33: Dan Nordstrom: A 25-year Ecomm Veteran on What’s Working Today for Multichannel Businesses

“When I think of the tactics, I don’t think of the actual channel marketing tactics. I think of more the product itself and the presentation of the product because that’s where it really happens.”

– Dan Nordstrom


Okay, listeners. Get ready to hit “repeat” on your phone, computer, or whatever device you’re listening to this episode on. Dan Nordstrom is about to break down the macro and the micro of the retail environment through the lens of passion brands. It’s so full with insight and forecasts you’re going to want to listen…twice. I mean, seriously! Just take a look at the “topics covered” blurb. And know this, we always have a time-stamped transcript – see below.

He’s speaking from the perspective of a brand marketer, a consumer, a CEO, a competitor, and an investor. What’s remarkable is that he does so seamlessly! As difficult as it may be to embody all those roles at once, I think the key takeaway is that this is precisely what we MUST to do to succeed. Buckle up, friends.


dan nordstrom

Dan Nordstrom is a co-founder of Roundhouse Collective Investment, which invests in early-stage consumer product companies and emerging brands. Many of our listeners also know Dan as the owner and CEO Emeritus of Outdoor Research. Earlier in his career, he spent 17 years at the family business, Nordstrom, Inc., working his way from the stockroom to store manager to co-president. In 1993, he led the launch of what would become Nordstrom.com.

He currently serves as a board member for Truewerk, evo.com, Nuun Hydration, Forterra, and the American Mountain Guides Association. When he’s not working, he’s out in the mountains – climbing and skiing.


modernizing your approach, consumer-centric marketing strategies, digitally native millennial brands (DNMB), one markup vs. two markup structure, 3PL (third party logistics), line segmentation, brand marketing vs. product marketing in e-commerce, short-term financial leads vs. long-term brand vision, building an emotional connection online, marketplace pricing control and line segmentation, capital efficiency for DNMBs, brick and mortar as marketing experience, retail rationalization, customer lifetime value


[some quotes lightly edited for length and context]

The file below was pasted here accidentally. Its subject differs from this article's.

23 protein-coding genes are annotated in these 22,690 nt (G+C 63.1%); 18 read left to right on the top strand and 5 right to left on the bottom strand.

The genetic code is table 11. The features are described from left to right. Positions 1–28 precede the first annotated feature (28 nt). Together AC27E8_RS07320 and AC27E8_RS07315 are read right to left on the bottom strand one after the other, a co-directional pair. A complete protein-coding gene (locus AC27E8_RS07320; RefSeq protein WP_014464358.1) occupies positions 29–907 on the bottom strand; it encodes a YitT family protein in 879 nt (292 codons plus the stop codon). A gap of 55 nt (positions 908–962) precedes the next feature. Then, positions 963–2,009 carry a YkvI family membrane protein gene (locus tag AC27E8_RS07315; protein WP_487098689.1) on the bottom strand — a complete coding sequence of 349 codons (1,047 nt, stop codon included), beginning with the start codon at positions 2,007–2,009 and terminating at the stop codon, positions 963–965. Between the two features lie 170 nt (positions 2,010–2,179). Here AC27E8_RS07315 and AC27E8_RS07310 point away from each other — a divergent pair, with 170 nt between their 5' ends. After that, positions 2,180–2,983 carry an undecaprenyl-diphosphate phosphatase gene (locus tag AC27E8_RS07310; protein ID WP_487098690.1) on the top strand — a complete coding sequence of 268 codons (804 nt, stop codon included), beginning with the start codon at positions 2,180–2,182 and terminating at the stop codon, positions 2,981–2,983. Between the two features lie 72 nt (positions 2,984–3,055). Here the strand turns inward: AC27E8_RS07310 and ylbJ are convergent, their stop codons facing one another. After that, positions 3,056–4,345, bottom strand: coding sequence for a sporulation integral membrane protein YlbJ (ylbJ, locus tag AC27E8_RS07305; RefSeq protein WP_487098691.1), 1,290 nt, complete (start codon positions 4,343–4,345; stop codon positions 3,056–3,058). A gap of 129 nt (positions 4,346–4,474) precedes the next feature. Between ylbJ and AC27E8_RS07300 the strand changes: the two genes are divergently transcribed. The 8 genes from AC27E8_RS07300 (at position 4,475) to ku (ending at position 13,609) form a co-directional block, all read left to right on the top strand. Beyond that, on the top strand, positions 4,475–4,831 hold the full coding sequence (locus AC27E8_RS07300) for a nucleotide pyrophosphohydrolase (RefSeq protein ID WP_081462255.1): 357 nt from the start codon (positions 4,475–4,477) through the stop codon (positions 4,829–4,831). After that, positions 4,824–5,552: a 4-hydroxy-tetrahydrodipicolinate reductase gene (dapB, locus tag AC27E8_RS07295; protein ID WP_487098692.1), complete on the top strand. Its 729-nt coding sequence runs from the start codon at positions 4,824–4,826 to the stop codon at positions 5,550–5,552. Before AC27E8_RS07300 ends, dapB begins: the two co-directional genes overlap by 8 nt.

“It’s funny when you look at things in hindsight and it potentially all makes sense. But when you go to the actual moment you were there, it was total confusion.”

“If you think of a brand that’s trying to do e-commerce, you’ve got this tension between brand marketing and product marketing. …Those are two very different challenges. And a lot of times product sales to maximize those might undermine the brand a little bit. And so brands need to be careful and balance the degree to which they push on moving products out the door versus building up the brand.”

“I think what you’ve got to do is think hard about your offering in the first place because the lifetime value is ultimately driven by the value proposition of the product.”

“The way [Hackberry] presents their product is verging on retail genius to me. They really romance it. And as you do that, what you see is consumers are responding to both the product itself, and then the quality of the presentation because it’s exciting and it generates a positive emotional connection.”

“When I think of the tactics, I don’t think of the actual channel marketing tactics. I think of more the product itself and the presentation of the product because that’s where it really happens.”

“In order to be explicit about what it is you’re for, you have to be explicit about what you’re against. And you can’t be afraid of that.”

“You have to be very realistic about if you’re going to grow a company to a meaningful size, you’re going to have to have an Amazon strategy.”

“It’s not just all online. Everyone will have a certain amount of physical brick and mortar retail, because that really is the ultimate experience. What you’re going to see is a blended approach.”

“The future, I think, is you’re going to see brands where they’ve got probably 75-80% of their own direct goal margin. And then 25-30% of selected, what I call “strategic brick and mortar,” where they’re able to put their product in those brick and mortar channels, and be willing to accept a lower markup, because…having your product in a great brick and mortar specialty store is a fundamental marketing experience now.”


Outdoor Research: https://www.outdoorresearch.com/us/en/country

Truewerk: https://truewerktools.com/

evo.com: https://www.evo.com/

Nuun Hydration: https://nuunlife.com/

Forterra: https://forterra.org/

American Mountain Guides Association: https://amga.com/

Connect with Dan on LinkedIn: https://www.linkedin.com/in/dan-nordstrom-530992138/



Full disclosure: this reference was not from my interview with Dan. But I was walking my dog, Coco, yesterday and listening to James Wedmore’s podcast – Mind Your Business. He tells a story that is a spot-on example of how critical brick and mortar stores still are because there’s peace of mind the consumer receives from having an expert tell us exactly what we need. In a world full of options, they verify and validate our decisions. And depressingly, how retailers (online or offline) can totally blow the opportunity if they don’t rise to the occasion and provide the experience and support their customers are seeking.

The anecdote starts around 7:02: http://www.mindyourbusinesspodcast.com/podcast/142

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